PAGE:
Skip to main content

Water Supply: UN Convention

Volume 697: debated on Tuesday 11 December 2007

asked Her Majesty’s Government:

What progress they have made towards acceding to the United Nations Convention on the Law of Non-navigational Uses of International Watercourses (UN watercourse convention), which seeks to alleviate tensions between nations with shared water resources.

My Lords, the Government have no immediate plans to accede to the 1997 United Nations Convention on the Law of Non-navigational Uses of International Watercourses. Only 16 countries have ratified the convention. With 35 countries required, there is little prospect of the convention entering into force. Despite that, its principles are widely applied. DfID supports water-sharing processes in the Middle East and Africa, and does not consider accession necessary for those to be effective.

My Lords, I thank the Minister for his Answer, although it is disappointing. Given the warnings about the impact of climate change on fresh water resources, and given the millennium development goal that hopes to reduce by half the number of people without access to fresh water, will the United Kingdom ensure at the Bali conference that priority is given to the allocation of funding for the management of fresh water resources?

My Lords, the right reverend Prelate makes an important point, and can be assured that in Bali we will draw the attention of all delegations to the risk that Africa and poor countries elsewhere are confronted with. Africa is the region that is most vulnerable to climate change. It is projected that by 2020 between 75 million and 250 million people will be exposed to an increase in water stress due to climate change, and that agricultural productivity will have been severely compromised by at least a 10 per cent decline in rainfall. Therefore we will make the point strongly at Bali, although it is not a pledging conference so we may have to find other forums to secure more resources to redress the matter.

My Lords, does my noble friend regret that although the Labour Government co-sponsored the convention 10 years ago we have not been able to accede to it? Can he tell us anything about further consultation on the desirability of accession by any other government department?

My Lords, my noble friend is right that the convention seemed extremely important at the time. The UK did not accede to it because of difficulties around the waters of Northern Ireland versus the Republic, which have subsequently been well resolved through EU arrangements. That means that we have no direct waterways of our own to be affected. However, that does not prevent us using the principles of the convention in parts of the world such as the Nile basin, where we are providing assistance to countries that share common water fronts.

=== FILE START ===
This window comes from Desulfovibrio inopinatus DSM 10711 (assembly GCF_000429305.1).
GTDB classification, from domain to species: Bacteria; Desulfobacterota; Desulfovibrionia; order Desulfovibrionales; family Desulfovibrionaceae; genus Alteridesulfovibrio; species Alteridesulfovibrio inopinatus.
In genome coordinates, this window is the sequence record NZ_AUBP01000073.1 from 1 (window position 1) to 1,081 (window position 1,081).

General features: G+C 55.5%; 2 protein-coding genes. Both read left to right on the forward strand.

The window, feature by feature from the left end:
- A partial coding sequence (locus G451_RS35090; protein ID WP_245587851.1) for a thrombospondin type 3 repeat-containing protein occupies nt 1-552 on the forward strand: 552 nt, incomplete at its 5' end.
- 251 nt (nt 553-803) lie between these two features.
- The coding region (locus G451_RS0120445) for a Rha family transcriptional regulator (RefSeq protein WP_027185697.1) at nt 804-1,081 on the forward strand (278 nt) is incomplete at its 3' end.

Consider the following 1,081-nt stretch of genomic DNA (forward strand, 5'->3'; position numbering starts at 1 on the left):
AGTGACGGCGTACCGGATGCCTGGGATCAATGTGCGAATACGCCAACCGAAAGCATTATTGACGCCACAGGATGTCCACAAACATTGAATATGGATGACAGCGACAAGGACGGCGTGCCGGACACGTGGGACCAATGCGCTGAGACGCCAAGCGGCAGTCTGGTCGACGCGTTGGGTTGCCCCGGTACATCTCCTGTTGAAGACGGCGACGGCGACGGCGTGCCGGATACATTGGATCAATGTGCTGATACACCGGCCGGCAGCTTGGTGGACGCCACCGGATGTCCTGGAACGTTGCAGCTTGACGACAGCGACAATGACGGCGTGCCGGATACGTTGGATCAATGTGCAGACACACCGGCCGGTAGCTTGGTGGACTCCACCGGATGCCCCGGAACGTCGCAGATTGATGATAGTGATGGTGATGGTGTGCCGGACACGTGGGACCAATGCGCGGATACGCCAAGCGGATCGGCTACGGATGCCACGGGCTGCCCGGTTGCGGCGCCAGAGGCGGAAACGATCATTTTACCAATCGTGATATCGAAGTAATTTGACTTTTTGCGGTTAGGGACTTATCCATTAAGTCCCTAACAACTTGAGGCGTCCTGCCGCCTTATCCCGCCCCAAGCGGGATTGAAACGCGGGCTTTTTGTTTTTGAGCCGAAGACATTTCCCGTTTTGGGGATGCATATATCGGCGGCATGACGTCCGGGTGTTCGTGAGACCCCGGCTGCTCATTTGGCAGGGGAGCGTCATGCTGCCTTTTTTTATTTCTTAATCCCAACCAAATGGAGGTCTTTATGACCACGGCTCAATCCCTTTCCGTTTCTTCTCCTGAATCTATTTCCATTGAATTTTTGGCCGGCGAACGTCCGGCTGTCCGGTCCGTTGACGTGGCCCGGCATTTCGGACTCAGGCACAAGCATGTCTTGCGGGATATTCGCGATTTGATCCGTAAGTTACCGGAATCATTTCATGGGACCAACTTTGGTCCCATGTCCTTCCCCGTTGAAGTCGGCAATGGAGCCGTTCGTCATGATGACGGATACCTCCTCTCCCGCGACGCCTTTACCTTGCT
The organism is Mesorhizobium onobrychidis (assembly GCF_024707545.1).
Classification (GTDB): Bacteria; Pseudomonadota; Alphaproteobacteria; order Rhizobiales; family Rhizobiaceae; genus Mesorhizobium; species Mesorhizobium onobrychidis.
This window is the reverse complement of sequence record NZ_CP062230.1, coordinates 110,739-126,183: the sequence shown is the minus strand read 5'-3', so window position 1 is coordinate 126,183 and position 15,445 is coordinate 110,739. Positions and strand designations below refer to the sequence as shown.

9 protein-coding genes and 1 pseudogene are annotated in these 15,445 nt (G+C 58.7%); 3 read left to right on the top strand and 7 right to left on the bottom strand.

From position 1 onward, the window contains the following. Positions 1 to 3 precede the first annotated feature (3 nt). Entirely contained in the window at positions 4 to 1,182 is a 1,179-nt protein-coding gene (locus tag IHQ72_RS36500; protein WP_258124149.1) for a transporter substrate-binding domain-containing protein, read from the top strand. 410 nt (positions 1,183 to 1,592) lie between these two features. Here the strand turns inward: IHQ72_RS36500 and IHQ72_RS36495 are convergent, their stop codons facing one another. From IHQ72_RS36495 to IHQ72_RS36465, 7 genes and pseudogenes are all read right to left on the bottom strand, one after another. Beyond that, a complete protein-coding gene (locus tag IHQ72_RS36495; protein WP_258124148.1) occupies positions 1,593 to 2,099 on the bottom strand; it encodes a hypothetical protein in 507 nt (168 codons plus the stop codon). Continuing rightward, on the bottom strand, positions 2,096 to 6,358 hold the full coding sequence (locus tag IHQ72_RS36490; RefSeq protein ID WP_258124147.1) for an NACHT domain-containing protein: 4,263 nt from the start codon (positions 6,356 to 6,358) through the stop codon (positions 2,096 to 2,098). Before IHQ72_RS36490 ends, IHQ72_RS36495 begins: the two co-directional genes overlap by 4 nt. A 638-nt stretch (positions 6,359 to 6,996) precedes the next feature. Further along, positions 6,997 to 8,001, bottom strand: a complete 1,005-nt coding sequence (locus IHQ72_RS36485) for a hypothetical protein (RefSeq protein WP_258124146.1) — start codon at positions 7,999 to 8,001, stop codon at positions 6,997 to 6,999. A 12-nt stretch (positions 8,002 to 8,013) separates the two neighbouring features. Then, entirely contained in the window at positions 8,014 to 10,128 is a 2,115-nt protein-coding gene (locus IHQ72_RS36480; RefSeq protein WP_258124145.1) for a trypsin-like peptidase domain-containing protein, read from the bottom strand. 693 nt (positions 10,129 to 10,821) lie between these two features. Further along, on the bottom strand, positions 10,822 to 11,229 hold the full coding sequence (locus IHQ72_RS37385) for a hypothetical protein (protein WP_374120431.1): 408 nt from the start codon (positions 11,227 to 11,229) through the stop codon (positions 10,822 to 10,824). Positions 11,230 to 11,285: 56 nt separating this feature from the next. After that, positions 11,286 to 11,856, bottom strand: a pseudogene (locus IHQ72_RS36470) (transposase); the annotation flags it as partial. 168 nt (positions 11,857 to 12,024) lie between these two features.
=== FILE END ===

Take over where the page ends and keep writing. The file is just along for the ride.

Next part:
My Lords, although it is good to know that we support practical approaches to transboundary co-operation on the equitable sharing of water resources in the Middle East and Africa, why do we adopt a different approach in Mesopotamia, where Ministers say that it is for Iraq, Turkey and Syria to reach agreement on the sharing of their water resources? Would it not be a good idea to adopt the same practical approaches, particularly bearing in mind that, since dams have been built on the Euphrates in Turkey, the quantity of water flowing into Iraq has decreased by 50 per cent?

My Lords, the noble Lord is correct. However, even in the case of the Nile basin, and other areas where we have successfully supported arrangements, such approaches are arrived at between the countries that share those common water tables. Again, we would be extremely open to supporting an agreement between those three countries. Given the state of political relations there, however, we will first need to see a change in bilateral relationships between the three countries. An outcome of that would be a chance to work on their common water problems.

My Lords, what is the status of agreement or disagreement about the waters of the River Jordan and such other waters as there may be nearby? It used to be a serious problem between Israel and the Palestinians. Is that still the case?

My Lords, it is still the case, and the noble Lord will not be surprised that it is a victim of the same kind of political difficulties referred to in the previous question. Water will become the most valuable resource in the shortest supply in this century, but it is hard to resolve these issues when countries are not living peacefully as good neighbours. Good neighbourliness is a precondition of settling disputed water.